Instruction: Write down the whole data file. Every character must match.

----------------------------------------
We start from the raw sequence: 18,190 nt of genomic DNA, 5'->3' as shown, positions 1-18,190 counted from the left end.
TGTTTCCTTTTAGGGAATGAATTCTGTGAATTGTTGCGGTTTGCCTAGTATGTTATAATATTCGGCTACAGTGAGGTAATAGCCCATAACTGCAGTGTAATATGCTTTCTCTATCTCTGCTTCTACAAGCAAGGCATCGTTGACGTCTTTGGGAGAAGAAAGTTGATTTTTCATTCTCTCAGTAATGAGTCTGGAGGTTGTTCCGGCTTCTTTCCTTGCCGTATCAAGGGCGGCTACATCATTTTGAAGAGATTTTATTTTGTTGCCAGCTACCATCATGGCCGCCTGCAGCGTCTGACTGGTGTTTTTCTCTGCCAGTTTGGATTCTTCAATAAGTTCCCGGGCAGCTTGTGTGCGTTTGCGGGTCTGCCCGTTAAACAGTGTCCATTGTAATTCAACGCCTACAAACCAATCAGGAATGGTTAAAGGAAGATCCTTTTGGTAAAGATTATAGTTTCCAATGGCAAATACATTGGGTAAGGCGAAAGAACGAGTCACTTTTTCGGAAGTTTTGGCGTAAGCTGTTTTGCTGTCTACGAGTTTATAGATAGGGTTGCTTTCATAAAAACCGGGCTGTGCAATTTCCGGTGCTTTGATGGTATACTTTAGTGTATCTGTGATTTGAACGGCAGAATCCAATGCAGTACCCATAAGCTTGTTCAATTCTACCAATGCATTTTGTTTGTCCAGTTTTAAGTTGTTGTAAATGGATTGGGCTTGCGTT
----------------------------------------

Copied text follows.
We start from the raw sequence: 18,190 nt of genomic DNA, 5'->3' as shown, positions 1-18,190 counted from the left end.
TGTTTCCTTTTAGGGAATGAATTCTGTGAATTGTTGCGGTTTGCCTAGTATGTTATAATATTCGGCTACAGTGAGGTAATAGCCCATAACTGCAGTGTAATATGCTTTCTCTATCTCTGCTTCTACAAGCAAGGCATCGTTGACGTCTTTGGGAGAAGAAAGTTGATTTTTCATTCTCTCAGTAATGAGTCTGGAGGTTGTTCCGGCTTCTTTCCTTGCCGTATCAAGGGCGGCTACATCATTTTGAAGAGATTTTATTTTGTTGCCAGCTACCATCATGGCCGCCTGCAGCGTCTGACTGGTGTTTTTCTCTGCCAGTTTGGATTCTTCAATAAGTTCCCGGGCAGCTTGTGTGCGTTTGCGGGTCTGCCCGTTAAACAGTGTCCATTGTAATTCAACGCCTACAAACCAATCAGGAATGGTTAAAGGAAGATCCTTTTGGTAAAGATTATAGTTTCCAATGGCAAATACATTGGGTAAGGCGAAAGAACGAGTCACTTTTTCGGAAGTTTTGGCGTAAGCTGTTTTGCTGTCTACGAGTTTATAGATAGGGTTGCTTTCATAAAAACCGGGCTGTGCAATTTCCGGTGCTTTGATGGTATACTTTAGTGTATCTGTGATTTGAACGGCAGAATCCAATGCAGTACCCATAAGCTTGTTCAATTCTACCAATGCATTTTGTTTGTCCAGTTTTAAGTTGTTGTAAATGGATTGGGCTTGCGTT